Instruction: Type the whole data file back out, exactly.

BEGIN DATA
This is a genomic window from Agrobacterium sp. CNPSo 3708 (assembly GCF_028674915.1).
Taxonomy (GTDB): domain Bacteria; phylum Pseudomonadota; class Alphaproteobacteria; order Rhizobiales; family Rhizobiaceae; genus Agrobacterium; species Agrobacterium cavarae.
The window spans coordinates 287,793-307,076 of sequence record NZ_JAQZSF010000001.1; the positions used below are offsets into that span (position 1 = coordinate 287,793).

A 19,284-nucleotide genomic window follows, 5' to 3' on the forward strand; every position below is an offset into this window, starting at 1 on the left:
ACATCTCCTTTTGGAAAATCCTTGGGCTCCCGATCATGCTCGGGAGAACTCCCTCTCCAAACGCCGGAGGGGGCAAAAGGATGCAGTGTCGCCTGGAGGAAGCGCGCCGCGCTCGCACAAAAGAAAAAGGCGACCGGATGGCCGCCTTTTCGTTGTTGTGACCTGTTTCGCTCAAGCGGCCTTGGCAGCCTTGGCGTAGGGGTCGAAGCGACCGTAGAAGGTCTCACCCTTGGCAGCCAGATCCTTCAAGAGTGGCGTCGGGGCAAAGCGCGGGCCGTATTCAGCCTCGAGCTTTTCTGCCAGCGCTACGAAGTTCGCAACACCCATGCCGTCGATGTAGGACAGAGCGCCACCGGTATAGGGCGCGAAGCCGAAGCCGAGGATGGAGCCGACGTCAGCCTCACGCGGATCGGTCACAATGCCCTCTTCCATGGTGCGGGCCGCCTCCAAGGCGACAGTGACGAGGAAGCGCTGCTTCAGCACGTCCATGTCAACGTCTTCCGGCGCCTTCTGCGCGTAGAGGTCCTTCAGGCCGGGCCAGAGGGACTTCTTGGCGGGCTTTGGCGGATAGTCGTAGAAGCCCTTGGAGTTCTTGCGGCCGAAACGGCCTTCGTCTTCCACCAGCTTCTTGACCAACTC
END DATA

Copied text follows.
This is a genomic window from Agrobacterium sp. CNPSo 3708 (assembly GCF_028674915.1).
Taxonomy (GTDB): domain Bacteria; phylum Pseudomonadota; class Alphaproteobacteria; order Rhizobiales; family Rhizobiaceae; genus Agrobacterium; species Agrobacterium cavarae.
The window spans coordinates 287,793-307,076 of sequence record NZ_JAQZSF010000001.1; the positions used below are offsets into that span (position 1 = coordinate 287,793).

A 19,284-nucleotide genomic window follows, 5' to 3' on the forward strand; every position below is an offset into this window, starting at 1 on the left:
ACATCTCCTTTTGGAAAATCCTTGGGCTCCCGATCATGCTCGGGAGAACTCCCTCTCCAAACGCCGGAGGGGGCAAAAGGATGCAGTGTCGCCTGGAGGAAGCGCGCCGCGCTCGCACAAAAGAAAAAGGCGACCGGATGGCCGCCTTTTCGTTGTTGTGACCTGTTTCGCTCAAGCGGCCTTGGCAGCCTTGGCGTAGGGGTCGAAGCGACCGTAGAAGGTCTCACCCTTGGCAGCCAGATCCTTCAAGAGTGGCGTCGGGGCAAAGCGCGGGCCGTATTCAGCCTCGAGCTTTTCTGCCAGCGCTACGAAGTTCGCAACACCCATGCCGTCGATGTAGGACAGAGCGCCACCGGTATAGGGCGCGAAGCCGAAGCCGAGGATGGAGCCGACGTCAGCCTCACGCGGATCGGTCACAATGCCCTCTTCCATGGTGCGGGCCGCCTCCAAGGCGACAGTGACGAGGAAGCGCTGCTTCAGCACGTCCATGTCAACGTCTTCCGGCGCCTTCTGCGCGTAGAGGTCCTTCAGGCCGGGCCAGAGGGACTTCTTGGCGGGCTTTGGCGGATAGTCGTAGAAGCCCTTGGAGTTCTTGCGGCCGAAACGGCCTTCGTCTTCCACCAGCTTCTTGACCAACTC